Transcribed from "An Illustrated History of The Big Bend Country, embracing Lincoln, Douglas, Adams and Franklin counties, State of Washington",  published by Western Historical Publishing Co., 1904.

     W. BOLTES TOMPERS resides about a mile south from Tipso, where he devotes his attention to overseeing his large estate of nine hundred and sixty acres.  The place is a model wheat farm and all under cultivation.  It is supplied with first class buildings and all other improvements required in a large estate of this kind.  In addition to this, Mr. Tompers has plenty of farm machinery of all kinds and a steam threshing outfit, which he operates every year.
     W. Boltes Tompers was born in Germany, on September, 12, 1849, the son of Theodore and Rosie (Ackerman) Tompers, natives of Germany.  The father brought his family to America in 1857 and settled in Wisconsin.  Later, he moved to Minnesota, where he died in 1900.  The mother died in 1878.  Our subject was educated in the district schools of Minnesota and also learned the arts of the mechanical engineer, being very skilful in this line.  He was more or less on his father's farm until twenty-seven years of age, he then took a trip to the coast, being well suited with the country.  In 1884 he moved to Puget sound, where he was engaged in building a saw mill, for one year.  He then went to Portland, and in 1886, was sent to Dayton, Washington by the Minnesota Chief Threshing Machine Company as an expert to operate their machines.  Two years later, he came to Wilbur and built a mill north of Creston.  Subsequently, he put in a planing mill at Wilbur and ran a lumber yard for a while.  While Mr. Tompers was in the planing mill, he had the great misfortune to lose his right arm, which incapacitated him for active labor for two whole years.  Then in 1891, Mr. Tompers took a position as engineer in the Columbia River Milling Company at Wilbur where he served five years.  In 1897, he bought some of the land where he now lives and since then has added by purchase until he has a section and one-half.  Since 1897, he has given his attention largely to the oversight of his farm.  He started in the world with nothing and in 1891, found himself $2,000 in debt, while today he is one of the wealthy men of Lincoln county, having gained the entire holding as the result of his careful labors and wisdom.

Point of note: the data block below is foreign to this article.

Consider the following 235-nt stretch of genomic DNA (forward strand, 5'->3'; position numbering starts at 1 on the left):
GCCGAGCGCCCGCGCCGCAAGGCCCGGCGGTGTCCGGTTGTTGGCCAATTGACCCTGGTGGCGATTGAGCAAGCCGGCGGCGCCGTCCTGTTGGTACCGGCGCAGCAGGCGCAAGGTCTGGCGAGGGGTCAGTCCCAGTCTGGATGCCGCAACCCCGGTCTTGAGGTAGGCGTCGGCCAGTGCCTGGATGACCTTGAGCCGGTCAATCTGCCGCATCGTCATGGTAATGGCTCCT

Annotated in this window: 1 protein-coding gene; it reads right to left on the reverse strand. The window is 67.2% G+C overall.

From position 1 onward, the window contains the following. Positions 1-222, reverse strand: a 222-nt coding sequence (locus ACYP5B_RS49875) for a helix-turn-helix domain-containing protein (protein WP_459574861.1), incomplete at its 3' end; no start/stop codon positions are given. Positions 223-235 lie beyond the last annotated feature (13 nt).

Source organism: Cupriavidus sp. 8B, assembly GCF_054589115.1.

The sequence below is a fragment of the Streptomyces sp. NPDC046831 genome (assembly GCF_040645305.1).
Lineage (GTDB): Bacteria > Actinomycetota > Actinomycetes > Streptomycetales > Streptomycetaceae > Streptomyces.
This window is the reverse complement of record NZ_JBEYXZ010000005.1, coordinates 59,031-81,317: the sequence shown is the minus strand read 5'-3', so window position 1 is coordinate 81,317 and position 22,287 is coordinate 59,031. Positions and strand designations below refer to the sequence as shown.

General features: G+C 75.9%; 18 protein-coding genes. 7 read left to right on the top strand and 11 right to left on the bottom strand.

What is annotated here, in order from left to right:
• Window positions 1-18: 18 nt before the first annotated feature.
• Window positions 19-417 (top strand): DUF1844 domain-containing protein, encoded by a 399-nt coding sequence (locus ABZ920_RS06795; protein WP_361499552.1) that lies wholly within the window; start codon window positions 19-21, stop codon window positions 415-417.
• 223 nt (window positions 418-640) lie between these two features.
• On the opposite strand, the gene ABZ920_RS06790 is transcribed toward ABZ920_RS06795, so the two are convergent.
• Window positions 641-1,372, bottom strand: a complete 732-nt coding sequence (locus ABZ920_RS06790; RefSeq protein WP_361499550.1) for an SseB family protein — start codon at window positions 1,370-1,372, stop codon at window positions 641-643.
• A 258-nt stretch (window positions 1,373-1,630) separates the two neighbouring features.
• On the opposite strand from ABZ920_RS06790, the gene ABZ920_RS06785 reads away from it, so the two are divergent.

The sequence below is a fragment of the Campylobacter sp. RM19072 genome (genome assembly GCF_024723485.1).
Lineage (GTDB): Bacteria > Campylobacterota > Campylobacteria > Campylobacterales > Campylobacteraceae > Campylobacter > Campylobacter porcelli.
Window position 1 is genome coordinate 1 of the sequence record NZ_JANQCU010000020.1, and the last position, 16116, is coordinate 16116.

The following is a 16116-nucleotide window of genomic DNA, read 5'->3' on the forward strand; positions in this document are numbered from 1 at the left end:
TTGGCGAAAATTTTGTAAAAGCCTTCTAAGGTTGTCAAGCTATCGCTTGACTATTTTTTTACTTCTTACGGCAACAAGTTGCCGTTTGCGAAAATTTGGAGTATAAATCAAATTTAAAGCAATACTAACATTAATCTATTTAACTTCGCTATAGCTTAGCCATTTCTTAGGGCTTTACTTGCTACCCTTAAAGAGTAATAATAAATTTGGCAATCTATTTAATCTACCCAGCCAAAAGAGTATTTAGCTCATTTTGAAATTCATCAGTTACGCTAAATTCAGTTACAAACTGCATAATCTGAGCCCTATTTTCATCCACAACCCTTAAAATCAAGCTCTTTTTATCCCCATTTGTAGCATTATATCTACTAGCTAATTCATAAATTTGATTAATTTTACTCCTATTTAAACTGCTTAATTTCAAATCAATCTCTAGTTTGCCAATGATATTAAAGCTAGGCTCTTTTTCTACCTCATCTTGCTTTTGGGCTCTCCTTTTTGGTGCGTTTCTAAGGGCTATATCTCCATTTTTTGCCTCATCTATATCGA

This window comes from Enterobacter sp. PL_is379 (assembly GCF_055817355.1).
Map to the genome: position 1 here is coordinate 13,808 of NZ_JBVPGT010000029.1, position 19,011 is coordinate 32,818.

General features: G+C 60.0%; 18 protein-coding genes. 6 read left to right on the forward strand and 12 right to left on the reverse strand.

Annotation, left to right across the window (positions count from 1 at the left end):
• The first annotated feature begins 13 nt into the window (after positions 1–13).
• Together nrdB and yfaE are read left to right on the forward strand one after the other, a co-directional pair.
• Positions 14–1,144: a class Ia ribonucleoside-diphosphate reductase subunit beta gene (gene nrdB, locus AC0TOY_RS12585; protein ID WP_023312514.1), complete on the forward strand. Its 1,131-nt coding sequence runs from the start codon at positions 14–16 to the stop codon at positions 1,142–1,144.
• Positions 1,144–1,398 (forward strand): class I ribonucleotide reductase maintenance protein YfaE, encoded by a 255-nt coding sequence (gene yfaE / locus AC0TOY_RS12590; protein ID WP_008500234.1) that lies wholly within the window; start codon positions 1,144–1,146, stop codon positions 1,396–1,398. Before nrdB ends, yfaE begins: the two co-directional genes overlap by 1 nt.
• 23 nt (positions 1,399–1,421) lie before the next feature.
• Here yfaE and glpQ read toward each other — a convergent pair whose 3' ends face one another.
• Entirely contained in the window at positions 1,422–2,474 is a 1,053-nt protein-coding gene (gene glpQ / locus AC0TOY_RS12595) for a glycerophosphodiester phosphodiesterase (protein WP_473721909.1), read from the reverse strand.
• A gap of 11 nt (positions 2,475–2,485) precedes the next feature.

In 1878, Mr Tompers married Miss Susie, daughter of John and Mary (Sterns) Peiffer.  Mrs. Tompers was born in Forest City, Minnesota.  The father was a pioneer to Minnesota and had experienced much trouble with the Indians.  In 1862 he was driven from his home by the Sioux and was forced to take refuge in the fort at Forest City.  He was a prominent and well-to-do man.  His wife was his companion in all his troubles and shared also his success later in life, being a highly respected lady.  Mr. and Mrs. Tompers have three children, Mrs. Lavina King, Jessie and George.